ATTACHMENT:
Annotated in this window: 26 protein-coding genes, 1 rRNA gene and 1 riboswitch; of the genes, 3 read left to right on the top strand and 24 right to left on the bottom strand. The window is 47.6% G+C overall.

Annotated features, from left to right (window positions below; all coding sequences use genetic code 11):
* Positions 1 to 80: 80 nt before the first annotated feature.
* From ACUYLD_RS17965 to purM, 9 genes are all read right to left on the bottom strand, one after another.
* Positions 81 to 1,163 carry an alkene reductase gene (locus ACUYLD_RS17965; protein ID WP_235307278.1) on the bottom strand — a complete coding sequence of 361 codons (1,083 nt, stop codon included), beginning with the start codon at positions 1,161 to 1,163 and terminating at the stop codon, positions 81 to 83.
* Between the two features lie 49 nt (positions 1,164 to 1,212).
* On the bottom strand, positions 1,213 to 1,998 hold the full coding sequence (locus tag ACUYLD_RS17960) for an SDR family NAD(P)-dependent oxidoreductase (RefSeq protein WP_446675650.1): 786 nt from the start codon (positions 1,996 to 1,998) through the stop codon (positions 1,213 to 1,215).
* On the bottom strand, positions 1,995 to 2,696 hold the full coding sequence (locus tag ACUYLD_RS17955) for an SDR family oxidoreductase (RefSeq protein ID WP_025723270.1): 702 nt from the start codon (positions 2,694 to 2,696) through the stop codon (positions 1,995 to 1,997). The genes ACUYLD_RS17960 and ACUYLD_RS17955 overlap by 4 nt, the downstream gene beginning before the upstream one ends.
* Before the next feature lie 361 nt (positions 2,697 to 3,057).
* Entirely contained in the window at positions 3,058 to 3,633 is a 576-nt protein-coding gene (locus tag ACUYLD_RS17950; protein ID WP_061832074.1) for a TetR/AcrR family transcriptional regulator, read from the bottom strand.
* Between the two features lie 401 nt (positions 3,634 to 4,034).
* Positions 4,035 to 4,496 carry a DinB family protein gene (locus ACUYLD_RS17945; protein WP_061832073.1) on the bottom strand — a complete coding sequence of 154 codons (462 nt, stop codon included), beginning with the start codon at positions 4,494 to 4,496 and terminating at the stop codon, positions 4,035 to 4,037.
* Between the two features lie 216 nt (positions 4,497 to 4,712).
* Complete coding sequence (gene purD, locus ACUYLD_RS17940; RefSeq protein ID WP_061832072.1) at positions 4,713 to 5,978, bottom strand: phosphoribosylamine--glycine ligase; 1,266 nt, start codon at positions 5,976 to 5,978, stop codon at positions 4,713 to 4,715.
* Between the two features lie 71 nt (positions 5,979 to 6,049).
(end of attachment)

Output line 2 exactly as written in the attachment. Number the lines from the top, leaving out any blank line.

Annotated features, from left to right (window positions below; all coding sequences use genetic code 11):